The best strategy I have is to hit your tee shot as far in the fairway as you can. But the second shot is the most important shot. I always make sure that no matter where the flag is located, I play it to the center of the green. My wife plays it as a par 5. Sometimes she plays it better. Sometimes I do. I don’t remember how we did the last time we played it.”
No. 4 | Julie Oxendine
Winner of six ASGA Women’s Match Play Championships. Winner of three AWGA Stroke Play Championships. 2016 Arkansas Golf Hall of Fame inductee.
“It was in the summer of 1993 or 1994. I hadn’t been playing golf for that long, and I had the opportunity to play at the Country Club of Little Rock with a friend and her grandmother who golfed there. This friend of mine—she was actually my student. She played on my golf team and my volleyball team. Her parents lived next door to my parents. Her grandmother invited us to play golf, and it was the first time I played at a golf course of that caliber. It’s just a beautiful golf course all around. Some people are going to say it’s the nicest course in Arkansas, and others will say it’s in the top five. It’s just immaculately kept—the grounds, the clubhouse, everything.
So I don’t know if I have a favorite hole, but I have a favorite memory of one. It was the second hole. We were out on the green, and it felt like we were out in the middle of nowhere. But as we looked out, we could see the top of the state Capitol. It’s not particularly difficult—there are a lot of holes out there that are more difficult than that one. But just that view! It was pretty cool to stand there and see the skyline of Little Rock, and that gold-bronze dome of the state Capitol. That was pretty. When I think back at the hole and the view, it was probably one of the most impressive things to me. I go back there about yearly.”
No. 5 | Brannon Watson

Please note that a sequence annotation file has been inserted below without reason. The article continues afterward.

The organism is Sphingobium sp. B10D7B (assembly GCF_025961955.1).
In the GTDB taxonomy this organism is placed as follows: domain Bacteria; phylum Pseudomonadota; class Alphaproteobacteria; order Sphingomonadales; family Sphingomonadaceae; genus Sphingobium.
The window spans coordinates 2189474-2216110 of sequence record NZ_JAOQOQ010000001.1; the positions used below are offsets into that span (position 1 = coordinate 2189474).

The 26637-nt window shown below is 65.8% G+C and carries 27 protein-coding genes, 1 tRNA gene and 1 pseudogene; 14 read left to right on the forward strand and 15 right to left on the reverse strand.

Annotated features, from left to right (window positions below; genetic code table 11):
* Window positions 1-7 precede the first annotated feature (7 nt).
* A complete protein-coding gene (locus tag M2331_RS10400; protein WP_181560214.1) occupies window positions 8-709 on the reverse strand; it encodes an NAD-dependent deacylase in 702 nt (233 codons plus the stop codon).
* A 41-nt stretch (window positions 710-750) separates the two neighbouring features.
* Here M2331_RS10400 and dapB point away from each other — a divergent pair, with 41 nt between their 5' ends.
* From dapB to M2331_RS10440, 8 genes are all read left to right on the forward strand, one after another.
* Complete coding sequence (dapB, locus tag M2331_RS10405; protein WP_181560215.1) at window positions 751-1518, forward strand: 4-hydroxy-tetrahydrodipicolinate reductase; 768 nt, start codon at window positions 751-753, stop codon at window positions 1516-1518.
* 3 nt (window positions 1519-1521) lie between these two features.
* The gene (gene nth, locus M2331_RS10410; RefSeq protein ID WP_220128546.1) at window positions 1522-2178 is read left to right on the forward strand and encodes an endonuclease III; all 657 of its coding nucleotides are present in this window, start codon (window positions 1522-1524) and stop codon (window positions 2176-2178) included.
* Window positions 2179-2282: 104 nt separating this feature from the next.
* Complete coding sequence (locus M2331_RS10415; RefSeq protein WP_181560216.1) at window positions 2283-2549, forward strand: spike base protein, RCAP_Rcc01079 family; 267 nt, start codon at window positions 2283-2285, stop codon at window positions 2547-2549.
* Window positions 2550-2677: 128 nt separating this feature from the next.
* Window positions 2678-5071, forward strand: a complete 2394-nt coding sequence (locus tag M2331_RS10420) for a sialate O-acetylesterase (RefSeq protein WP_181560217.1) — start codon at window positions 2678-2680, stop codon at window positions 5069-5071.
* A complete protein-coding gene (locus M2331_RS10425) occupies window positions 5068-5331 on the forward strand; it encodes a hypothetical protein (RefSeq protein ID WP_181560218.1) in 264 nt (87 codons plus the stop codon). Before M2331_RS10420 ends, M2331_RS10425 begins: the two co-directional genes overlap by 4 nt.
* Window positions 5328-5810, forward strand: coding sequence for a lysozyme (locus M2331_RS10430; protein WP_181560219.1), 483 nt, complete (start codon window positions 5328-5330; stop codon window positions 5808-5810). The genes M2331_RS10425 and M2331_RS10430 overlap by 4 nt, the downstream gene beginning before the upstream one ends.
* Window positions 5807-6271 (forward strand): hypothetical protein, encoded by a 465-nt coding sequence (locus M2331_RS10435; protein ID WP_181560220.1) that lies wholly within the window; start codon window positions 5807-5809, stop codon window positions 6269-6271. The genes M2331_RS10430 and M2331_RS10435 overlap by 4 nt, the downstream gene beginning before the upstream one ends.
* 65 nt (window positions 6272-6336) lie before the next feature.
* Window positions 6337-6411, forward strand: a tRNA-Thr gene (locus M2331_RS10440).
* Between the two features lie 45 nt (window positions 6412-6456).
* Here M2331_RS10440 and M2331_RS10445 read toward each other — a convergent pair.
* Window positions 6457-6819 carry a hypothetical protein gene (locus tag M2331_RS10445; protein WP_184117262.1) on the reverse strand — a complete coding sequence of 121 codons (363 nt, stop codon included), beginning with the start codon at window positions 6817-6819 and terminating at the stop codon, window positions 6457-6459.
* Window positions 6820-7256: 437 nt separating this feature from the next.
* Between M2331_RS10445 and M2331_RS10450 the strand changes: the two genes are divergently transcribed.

Founder and head golf instructor at the Arkansas Golf Center. Golf Digest’s No. 1 Golf Teacher in Arkansas 2013 and 2014.
“There are so many. No. 18 at Pleasant Valley Country Club in Little Rock. That whole finishing stretch of 16, 17 and 18 is very reminiscent of The Players Championship at Sawgrass because the last three holes go around a huge body of water that’s all visible from the clubhouse with the 18th being a par 5 finishing hole—and I always love a golf course with a par 5 finishing hole.
Even though that hole has been redesigned, it maintained a par 5 finishing hole forever. Thinking all the way back to 1997, when I played my first High School Overall—a showcase of the top 12 golfers of the state—and finishing at that hole. I was a 16-year-old sophomore, and I was leading the tournament, which to my knowledge, no sophomore has ever won. I actually kind of stubbed my toe coming in and finished second. I made a double bogey on 16 coming in, and I finished par 5, losing by one or two to Russell Wrentz.
My mom, my dad, both of my grandparents were there. My now-deceased grandmother and grandfather were there. I actually still have an article picture of me hitting a shot, and they’re all in the background behind me. So yeah, I remember that. I have memories of playing it with my father and friends. When I was a kid, I took lessons and got to practice a lot there at Pleasant Valley.”
No. 6 | David Whelchel
Golf-course architect and founder of Whelchel Golf Course Design and Consulting. Member of the American Society of Golf Course Architects.
“A lot of players probably—and as a player, I do that, too—won’t look at it critically. They’ll pick a hole that’s one that they play well or is very pretty. To me, I look for something that sets you up and makes you play a certain shot off the tee or gives you the option to play a shot. A well-designed hole is one that has a specific way to play it, ideally. But golf is subjective. I look at it from the way the hole lays out, the way it fits the ground.
I have to say that one of my favorite holes is No. 12 at the Hot Springs Country Club on the Arlington Course. Anytime I get a chance, I go play down there. It’s a downhill par 4 off the tee and then back up the hill up to the green. That’s a classic old style of golf-course design. Golf-course architects, many years ago, would build holes where the tee would be high, the fairway would be low, and you’d build the green back up on little hills, and the 12th hole at the Arlington Course is very much like that. It requires two good shots. It’s about 410 yards, I guess, or something like that.
The golf course was originally designed by a guy named William Diddel, based out of Indianapolis. You know, the Arlington Course is a great golf course because they had the U.S. open qualifiers there for many years. It’s a good golf course. It’s a fun golf course. I started playing it—oh, my goodness—probably 42 years ago. I’ve been playing there off and on ever since—either at tournaments or just going down to play for the fun of it.”